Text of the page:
Barrackville in Marion County, West Virginia — The American South (Mid-Atlantic)
Barrackville Covered Bridge
Erected 1971 by West Virginia Department of Culture and History.
Location. 39° 30.335′ N, 80° 10.069′ W. Marker is in Barrackville, West Virginia, in Marion County. Marker is at the intersection of Pike Street / Monumental Road (County Route 21) and Buffalo Road (Local Route 250/32), on the right when traveling north on Pike Street / Monumental Road. Click for map. Marker is in this post office area: Barrackville WV 26559, United States of America.
Other nearby markers. At least 8 other markers are within 2 miles of this marker, measured as the crow flies. Boaz Fleming (approx. 1.9 miles away); Marion County Courthouse (approx. 1.9 miles away); Fairmont (approx. 2 miles away); Francis H. Pierpont Home The Colonel George S. “Spanky” Roberts, USAF Memorial Bridge (approx. 2 miles away); High-Level / Million Dollar Robert H. Mollohan Bridge (approx. 2 miles away); A. Brooks Fleming House (approx. 2 miles away); Graves of the Pierponts (approx. 2.1 miles away).
Regarding Barrackville Covered Bridge. As you can see on photograph 5, some years after the marker was erected, in 1992, traffic was transferred to a newly-built highway-style concrete-over-steel bridge built beside it, named for Oce Smith. The covered bridge, restored in 1998–1999, is now closed to motorized traffic, pedestrians and bicycles can still cross through it.
The bridge spans 145 feet across Buffalo Creek. It was listed in the National Register of Historic Places in 1981.
Related marker. Click here for another marker that is related to this marker. It is about another West Virginia covered bridge built by Lemuel Chenoweth. This one if further south on US 250 at Philippi.
Also see . . .
1. WV Department of Transportation Page for the Barrackville Covered Bridge. Excerpt: “West Virginia’s intent (Submitted on July 4, 2014.)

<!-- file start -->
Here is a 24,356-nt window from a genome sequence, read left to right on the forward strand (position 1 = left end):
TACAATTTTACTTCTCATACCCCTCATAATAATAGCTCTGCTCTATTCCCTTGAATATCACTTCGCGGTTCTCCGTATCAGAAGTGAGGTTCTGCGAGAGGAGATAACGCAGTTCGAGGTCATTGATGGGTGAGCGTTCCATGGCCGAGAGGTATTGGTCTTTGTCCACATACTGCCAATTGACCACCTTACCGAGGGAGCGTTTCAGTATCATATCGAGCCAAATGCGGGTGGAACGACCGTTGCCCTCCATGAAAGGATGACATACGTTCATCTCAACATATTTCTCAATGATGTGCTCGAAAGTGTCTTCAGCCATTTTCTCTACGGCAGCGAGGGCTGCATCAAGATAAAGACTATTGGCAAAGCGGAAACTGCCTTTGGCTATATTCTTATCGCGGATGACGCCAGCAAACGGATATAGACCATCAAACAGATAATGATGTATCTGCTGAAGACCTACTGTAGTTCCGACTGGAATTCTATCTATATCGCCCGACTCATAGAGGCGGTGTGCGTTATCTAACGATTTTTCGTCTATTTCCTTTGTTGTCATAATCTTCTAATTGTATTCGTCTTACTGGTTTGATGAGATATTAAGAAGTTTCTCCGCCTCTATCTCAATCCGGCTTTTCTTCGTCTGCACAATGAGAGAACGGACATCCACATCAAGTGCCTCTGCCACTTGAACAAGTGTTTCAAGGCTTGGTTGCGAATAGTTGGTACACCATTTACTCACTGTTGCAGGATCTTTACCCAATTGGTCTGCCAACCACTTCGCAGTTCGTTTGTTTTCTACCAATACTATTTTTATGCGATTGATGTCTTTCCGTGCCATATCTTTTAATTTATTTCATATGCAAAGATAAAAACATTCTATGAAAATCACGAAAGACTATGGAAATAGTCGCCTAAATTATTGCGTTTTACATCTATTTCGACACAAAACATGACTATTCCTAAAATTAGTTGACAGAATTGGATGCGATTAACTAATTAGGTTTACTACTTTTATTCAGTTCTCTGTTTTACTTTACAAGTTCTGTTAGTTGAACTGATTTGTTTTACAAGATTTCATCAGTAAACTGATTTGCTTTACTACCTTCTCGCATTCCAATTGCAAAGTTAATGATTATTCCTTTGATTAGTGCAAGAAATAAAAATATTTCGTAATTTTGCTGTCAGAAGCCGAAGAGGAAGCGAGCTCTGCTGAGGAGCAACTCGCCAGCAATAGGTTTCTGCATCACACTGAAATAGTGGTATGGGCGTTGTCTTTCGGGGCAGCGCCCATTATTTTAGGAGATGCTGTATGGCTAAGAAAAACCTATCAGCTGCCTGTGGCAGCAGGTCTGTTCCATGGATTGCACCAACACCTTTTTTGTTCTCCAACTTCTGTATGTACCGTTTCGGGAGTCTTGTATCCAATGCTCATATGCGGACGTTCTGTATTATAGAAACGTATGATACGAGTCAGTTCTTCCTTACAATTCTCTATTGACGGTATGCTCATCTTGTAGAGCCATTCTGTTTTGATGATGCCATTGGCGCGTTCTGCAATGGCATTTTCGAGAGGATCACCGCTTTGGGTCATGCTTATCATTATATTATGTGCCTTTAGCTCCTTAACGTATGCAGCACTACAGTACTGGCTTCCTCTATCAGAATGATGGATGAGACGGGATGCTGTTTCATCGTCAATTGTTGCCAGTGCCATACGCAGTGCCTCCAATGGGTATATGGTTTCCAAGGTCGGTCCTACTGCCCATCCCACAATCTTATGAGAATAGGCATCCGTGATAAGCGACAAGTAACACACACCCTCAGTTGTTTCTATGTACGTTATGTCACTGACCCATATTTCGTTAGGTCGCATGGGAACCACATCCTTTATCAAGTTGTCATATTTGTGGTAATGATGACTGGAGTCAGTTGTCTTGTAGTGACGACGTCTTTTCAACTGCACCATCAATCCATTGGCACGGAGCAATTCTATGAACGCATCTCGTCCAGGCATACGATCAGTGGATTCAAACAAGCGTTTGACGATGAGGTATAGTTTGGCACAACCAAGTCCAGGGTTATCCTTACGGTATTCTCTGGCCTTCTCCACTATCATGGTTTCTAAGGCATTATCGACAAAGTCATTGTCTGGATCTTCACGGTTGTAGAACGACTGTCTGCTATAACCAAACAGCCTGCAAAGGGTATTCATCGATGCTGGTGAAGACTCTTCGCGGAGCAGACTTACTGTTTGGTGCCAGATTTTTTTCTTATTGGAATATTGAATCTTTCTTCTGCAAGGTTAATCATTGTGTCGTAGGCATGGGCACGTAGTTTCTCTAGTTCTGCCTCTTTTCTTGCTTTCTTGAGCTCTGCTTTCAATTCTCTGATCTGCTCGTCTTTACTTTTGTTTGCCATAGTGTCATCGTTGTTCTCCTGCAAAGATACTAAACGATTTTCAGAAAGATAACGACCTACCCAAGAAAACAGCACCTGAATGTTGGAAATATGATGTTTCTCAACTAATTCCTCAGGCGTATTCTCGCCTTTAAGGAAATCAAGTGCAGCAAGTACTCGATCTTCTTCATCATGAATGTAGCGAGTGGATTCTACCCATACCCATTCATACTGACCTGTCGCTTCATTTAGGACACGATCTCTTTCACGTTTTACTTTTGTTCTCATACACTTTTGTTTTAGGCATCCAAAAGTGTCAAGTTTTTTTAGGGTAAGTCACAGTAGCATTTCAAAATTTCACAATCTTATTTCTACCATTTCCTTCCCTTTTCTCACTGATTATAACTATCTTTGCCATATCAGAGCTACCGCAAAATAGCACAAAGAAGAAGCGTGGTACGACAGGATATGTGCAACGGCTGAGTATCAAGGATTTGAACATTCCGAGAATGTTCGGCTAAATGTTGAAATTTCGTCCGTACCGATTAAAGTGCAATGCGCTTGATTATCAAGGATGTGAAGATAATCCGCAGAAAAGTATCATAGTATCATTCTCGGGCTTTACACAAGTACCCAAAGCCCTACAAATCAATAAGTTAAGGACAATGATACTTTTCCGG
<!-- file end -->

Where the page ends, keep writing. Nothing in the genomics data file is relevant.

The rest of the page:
2. 1973 National Register of Historic Places Nomination Form.
Physical Appearance. The Barrackville Bridge has a total length of 145 feet-9¾ inches excluding the eaves of the roof. The main framing consists of two multiple Kingport trusses each of which is flanked by a pair of arches. This is a typical Burr Truss system with sixteen vertical posts. The panel at center span and the panes at either end have cross diagonal bracing (a variation from typical Burr Truss design which consists of all diagonals inclined toward the center) while the remaining panels have only one diagonal. . . .
The bridge floor is supported by the lower chord of the truss. The road surface of 2" x 4" timbers is laid on edge perpendicular to the flow of traffic and supported by 11" x 3" stringers (laid
Making up the roof truss of the structure are a series of transverse members reaching from the vertical posts of one truss to the other. Between each of these transverse members is cross bracing of 4" x 6" pieces secured by treenails (wooden pegs) and wedges.
The foundation for the bridge consists of a north and south abutment built from stone cut into squares of approximately three feet with no mortar used. The transverse members directly over the ends of the arch are supported additionally with 9¼" x 9¼" vertical timbers. Four vertical posts of the truss are connected to the arch ends which in turn are located on concrete pedestals poured on the abutment (a modification of the original supports).
The siding was not added during the original building, but horizontal shiplap sheathing was placed on the bridge approximately twenty years later by R. L. Cunningham to protect the bridge from the elements.